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Phil McDade

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What makes for a “hidden gem” in golf? In the case of GCA contributor John Conley,  it’s the Eau Claire Golf and Country Club, subject of a seminal thread nearly 10 years ago entitled “The BEST Course You've NEVER Heard Of”:

A few other GCA folks have made the trip to Eau Claire G&CC, notably Rick Shefchik, who posted this thread on the course not long after John’s initial foray to the course:,14271.0.html

My thoughts turned recently toward the course and those threads, as our son is now enrolled at the local university and I’d have good reason for visiting Eau Claire over the next several years. Fortuitously, an email arrived recently from GCA’s Jeff Shelman (, who had arranged for a foursome at EC G&CC and invited me along. We were joined by GCA contributor Dan Kelly and Jerry Zgoda, a scribe for the Minneapolis Star-Tribune and known GCA lurker.

Eau Claire, a small community of 65,000, is in the heart of Wisconsin’s dairyland – a fact once enshrined in federal law (dairy farmers throughout the country received greater subsidies on their milk prices the farther they lived from Eau Claire). The Eau Claire G&CC club is one of the oldest in west-central Wisconsin, dating back to 1901. The course has been at its present location – a fine, rolling piece of land abutting the Chippewa River – since 1928. Charles Ramsdell and Tom Vardon are attributed by the club as the course architects. Vardon, the brother of famed British golfer Harry, is somewhat well-known in these parts; he was the long-time professional at White Bear Lake Yacht Golf near Minneapolis-St. Paul, and is credited by Cornish and Whitten for designing several courses in the Upper Midwest (unnamed by the authors, save for Minot CC in North Dakota. He is credited by the Spooner Golf Club, deep in the northwoods of Wisconsin, as the architect of its first nine holes).

Our round at EG G&CC was played on a cool early fall Sunday, on the heels of a local collegiate golf tournament. Shelman, a better golfer than weather prognosticator, had promised “terrific weather” for the round a few days earlier; it began drizzling on the 9th hole, and continued unabated on the back nine. Still, the gray and wet day did not detract from a wonderful round of golf, at a course deserving of its kudos, despite some renovations that contribute to a less-than-stellar routing and a few odd features.

The course is in the traditional parkland style, with most holes framed by tree corridors, some narrower than others. The course has three distinct features:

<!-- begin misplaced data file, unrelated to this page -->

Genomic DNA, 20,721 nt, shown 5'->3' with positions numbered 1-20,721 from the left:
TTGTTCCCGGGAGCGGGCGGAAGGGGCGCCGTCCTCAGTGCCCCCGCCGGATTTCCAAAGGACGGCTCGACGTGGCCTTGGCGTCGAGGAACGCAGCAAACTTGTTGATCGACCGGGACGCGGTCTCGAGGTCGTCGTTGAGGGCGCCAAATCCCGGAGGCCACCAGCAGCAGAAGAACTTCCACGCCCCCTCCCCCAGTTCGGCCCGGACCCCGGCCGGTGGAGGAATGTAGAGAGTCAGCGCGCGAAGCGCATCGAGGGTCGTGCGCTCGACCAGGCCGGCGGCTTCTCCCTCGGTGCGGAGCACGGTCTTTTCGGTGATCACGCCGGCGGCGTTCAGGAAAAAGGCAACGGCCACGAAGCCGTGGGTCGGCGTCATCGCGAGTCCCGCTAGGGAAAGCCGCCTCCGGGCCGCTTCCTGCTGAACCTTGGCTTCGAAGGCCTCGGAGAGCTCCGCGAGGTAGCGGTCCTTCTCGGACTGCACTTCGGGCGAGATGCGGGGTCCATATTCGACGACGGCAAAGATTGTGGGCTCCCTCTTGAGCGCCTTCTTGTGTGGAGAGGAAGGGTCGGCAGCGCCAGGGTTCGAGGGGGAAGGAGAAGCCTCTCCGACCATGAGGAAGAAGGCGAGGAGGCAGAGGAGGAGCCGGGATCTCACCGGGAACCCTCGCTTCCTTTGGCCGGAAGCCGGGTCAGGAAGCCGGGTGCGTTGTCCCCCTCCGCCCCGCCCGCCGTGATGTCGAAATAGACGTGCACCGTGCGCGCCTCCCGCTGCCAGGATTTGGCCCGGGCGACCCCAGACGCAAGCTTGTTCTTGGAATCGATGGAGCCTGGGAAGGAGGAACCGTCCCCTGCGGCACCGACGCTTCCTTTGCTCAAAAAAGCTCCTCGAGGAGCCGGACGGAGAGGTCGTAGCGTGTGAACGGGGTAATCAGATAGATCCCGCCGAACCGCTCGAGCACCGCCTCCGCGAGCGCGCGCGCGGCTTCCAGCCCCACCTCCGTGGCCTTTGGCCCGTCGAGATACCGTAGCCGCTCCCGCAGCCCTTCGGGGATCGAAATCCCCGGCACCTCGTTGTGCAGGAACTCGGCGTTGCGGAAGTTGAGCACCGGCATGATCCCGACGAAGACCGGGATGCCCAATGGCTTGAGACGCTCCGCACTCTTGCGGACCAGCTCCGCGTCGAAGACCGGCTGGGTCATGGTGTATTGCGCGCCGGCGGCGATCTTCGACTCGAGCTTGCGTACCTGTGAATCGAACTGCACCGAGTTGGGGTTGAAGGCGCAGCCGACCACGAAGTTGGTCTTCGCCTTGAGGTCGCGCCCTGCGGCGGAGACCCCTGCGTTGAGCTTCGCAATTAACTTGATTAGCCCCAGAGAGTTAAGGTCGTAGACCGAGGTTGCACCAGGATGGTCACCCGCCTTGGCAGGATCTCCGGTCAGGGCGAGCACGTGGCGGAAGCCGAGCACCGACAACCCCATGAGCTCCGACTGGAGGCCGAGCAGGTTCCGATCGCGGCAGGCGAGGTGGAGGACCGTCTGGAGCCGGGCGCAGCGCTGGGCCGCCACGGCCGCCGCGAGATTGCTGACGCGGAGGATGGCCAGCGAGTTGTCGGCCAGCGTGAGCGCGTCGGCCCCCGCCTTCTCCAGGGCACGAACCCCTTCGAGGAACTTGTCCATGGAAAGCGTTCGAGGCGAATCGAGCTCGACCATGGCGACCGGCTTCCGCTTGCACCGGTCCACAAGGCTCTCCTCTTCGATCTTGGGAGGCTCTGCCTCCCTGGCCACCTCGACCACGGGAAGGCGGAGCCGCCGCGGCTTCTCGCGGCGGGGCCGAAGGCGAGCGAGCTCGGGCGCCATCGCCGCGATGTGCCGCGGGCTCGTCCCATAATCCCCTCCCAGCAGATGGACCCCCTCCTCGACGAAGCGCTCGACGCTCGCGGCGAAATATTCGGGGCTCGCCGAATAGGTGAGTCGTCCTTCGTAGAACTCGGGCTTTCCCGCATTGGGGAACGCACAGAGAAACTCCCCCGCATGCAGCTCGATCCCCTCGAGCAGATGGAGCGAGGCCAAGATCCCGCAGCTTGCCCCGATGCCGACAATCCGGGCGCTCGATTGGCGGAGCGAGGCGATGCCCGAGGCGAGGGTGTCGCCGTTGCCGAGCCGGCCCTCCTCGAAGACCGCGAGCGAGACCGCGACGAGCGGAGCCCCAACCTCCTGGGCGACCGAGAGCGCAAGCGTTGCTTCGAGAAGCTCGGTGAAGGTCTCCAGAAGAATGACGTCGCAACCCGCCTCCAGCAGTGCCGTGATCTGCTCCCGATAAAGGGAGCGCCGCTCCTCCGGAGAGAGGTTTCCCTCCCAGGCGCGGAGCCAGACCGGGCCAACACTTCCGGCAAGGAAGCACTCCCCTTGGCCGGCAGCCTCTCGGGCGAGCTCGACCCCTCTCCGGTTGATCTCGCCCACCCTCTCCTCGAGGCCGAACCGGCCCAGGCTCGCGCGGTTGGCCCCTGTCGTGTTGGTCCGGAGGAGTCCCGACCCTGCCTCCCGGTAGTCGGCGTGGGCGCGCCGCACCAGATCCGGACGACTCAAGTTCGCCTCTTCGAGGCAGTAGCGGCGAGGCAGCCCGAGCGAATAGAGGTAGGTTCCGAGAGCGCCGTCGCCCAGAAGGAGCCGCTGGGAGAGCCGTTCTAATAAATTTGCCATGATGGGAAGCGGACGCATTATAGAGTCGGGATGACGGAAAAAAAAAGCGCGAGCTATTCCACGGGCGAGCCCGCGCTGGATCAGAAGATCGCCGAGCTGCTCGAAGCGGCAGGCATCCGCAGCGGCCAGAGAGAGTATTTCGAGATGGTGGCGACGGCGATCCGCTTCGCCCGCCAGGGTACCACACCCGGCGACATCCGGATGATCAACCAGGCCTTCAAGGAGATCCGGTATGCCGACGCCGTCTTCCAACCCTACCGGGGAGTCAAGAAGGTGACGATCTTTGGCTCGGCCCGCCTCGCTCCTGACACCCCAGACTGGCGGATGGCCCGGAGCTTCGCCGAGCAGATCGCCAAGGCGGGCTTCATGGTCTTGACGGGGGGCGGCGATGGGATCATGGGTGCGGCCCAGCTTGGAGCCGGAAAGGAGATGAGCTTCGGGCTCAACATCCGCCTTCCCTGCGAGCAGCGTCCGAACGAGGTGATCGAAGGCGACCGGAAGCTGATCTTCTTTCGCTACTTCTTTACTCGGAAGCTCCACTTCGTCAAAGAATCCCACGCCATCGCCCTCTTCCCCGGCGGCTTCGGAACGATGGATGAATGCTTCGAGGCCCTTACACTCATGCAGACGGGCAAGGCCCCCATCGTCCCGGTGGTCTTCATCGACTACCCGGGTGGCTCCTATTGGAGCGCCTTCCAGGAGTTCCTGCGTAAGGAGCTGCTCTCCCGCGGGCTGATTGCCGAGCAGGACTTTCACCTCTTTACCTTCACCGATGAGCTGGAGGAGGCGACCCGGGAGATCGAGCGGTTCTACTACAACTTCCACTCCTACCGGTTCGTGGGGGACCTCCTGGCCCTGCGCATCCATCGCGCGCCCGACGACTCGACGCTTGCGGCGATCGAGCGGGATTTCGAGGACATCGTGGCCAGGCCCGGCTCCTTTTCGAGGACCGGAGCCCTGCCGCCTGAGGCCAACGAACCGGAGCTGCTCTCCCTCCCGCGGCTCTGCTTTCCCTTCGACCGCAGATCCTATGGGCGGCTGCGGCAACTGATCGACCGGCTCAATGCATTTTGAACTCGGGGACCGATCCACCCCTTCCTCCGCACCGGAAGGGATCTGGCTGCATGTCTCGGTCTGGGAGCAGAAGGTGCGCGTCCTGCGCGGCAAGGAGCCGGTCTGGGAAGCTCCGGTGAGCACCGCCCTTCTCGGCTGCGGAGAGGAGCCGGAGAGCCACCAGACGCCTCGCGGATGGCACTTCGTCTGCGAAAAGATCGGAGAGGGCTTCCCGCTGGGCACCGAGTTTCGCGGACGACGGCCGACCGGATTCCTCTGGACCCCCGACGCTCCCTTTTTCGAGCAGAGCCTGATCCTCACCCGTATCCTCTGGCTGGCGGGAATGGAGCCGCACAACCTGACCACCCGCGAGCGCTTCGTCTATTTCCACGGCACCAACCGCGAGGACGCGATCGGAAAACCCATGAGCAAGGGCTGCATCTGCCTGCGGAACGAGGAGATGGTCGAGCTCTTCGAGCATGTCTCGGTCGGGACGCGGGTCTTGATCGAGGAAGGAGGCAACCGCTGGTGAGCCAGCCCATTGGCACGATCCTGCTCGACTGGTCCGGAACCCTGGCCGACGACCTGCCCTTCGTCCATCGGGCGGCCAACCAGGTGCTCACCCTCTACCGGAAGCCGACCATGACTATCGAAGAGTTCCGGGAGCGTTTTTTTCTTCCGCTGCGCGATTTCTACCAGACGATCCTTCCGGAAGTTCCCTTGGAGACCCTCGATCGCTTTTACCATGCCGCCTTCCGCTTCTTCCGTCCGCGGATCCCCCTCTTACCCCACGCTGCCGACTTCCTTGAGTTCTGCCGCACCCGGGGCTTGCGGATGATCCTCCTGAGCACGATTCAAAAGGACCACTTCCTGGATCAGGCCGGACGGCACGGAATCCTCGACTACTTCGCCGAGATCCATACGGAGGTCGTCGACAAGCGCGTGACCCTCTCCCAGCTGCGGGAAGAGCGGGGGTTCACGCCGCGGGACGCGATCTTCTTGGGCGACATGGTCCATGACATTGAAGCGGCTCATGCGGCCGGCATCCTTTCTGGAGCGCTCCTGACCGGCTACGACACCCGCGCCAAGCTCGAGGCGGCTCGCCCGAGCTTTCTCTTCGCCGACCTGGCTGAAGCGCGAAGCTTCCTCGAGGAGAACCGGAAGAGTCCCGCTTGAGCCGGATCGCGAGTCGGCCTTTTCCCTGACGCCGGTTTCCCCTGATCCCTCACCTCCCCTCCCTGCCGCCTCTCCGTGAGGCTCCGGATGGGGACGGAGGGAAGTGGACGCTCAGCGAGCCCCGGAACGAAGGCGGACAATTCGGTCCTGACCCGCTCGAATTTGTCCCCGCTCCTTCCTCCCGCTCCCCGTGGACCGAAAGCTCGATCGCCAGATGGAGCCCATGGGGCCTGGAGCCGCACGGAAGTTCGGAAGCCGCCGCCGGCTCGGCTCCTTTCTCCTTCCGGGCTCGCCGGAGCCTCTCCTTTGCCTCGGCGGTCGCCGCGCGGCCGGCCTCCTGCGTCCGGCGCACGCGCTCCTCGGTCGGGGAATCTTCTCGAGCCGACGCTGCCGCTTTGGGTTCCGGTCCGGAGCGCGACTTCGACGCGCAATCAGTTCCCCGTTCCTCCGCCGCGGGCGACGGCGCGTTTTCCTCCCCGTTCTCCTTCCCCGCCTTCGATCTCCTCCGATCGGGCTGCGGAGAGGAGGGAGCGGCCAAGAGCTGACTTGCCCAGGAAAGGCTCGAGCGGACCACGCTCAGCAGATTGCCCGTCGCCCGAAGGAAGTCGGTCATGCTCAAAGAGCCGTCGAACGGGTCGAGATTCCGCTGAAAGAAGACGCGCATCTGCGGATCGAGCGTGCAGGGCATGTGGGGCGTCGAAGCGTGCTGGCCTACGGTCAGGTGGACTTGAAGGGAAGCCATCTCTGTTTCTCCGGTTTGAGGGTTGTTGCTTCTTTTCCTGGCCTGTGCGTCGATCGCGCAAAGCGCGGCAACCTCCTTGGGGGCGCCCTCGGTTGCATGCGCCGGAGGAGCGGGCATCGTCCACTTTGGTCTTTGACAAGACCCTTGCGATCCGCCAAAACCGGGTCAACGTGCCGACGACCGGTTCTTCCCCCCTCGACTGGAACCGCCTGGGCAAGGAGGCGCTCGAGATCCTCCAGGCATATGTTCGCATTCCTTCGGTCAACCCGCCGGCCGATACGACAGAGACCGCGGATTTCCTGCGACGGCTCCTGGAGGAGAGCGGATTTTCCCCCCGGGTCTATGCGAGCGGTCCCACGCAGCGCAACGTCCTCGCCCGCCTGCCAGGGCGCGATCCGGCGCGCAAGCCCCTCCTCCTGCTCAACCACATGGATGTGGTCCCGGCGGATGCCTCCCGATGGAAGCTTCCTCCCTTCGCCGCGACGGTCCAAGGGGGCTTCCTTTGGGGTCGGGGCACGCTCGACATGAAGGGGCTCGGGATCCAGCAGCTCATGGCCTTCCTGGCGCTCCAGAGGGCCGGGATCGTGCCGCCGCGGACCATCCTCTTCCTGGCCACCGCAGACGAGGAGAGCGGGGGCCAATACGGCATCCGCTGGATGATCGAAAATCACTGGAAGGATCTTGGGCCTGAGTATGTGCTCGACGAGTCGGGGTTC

-- The land is full of some abrupt ups and downs, and moves over terrain that a modern architect might well have avoided. The fairways roll and pitch and are often quite rumpled; the golfer can hit a perfect drive down the middle of the fairway and be left with an uneven lie in many instances.
-- The greens (at least 15 of which are original to the course) aren’t overly contoured, but are sharply tilted, usually from back-to-front, and are sometimes crowned. (We played them after they had been punched, and thus green speeds were quite slow. Faster, summer greens would be a treat to play.)
-- Nearly all the greens are perched up from their surrounds, some notably so; the golfer is often left to wonder if he has enough club on his approach shot.

The course plays to 6,680 yards from the back tees (par 71; rating – 72.1/slope – 128). It plays to 6,364 yards from the whites (70.9/126) and 5,908 from the forward men’s tees (68.9/121). A major renovation about nine years ago moved the clubhouse from the west side of the property to the east side (Conley’s thread details the rationale behind the move). It necessitated the elimination of one par 3, the construction of another to take its place, and a new green on one more hole. Before the clubhouse was moved, most of the current front nine played as the back nine, while much of the current back nine played as the front nine (although it’s worth noting the nines weren’t simply flipped; the hole order was changed significantly).

No. 1 (398/384 par 4)
After a long (looong) walk down the hill upon which the new clubhouse sits, we found the 1st tee, hard by a tributary of the Chippewa River. It’s a fine opener that provides a sense of what is to come during the round – golf played on rolling and rumpled land.

Those who don’t quite catch all of their opening drive will be left with a blind approach into the green.

The view from 150 years; the approach shot must be well-struck to hold this table-top green (short editorial note: on a course that presumably encourages cart use because of the terrain – it’s a challenging walk – this is the only cart path that to my eyes looked out of place).

A closer look at the abrupt rise to the 1st green.

Shelman putts on a typical EC G&CC green – nothing too fancy, but tilted notably from back to front.

No. 2 (361/333 par 4)
One of the few criticisms of the old course routing was that it closed somewhat weakly; this used to be the 18th hole. It’s a modest par 4 to a heavily trapped green.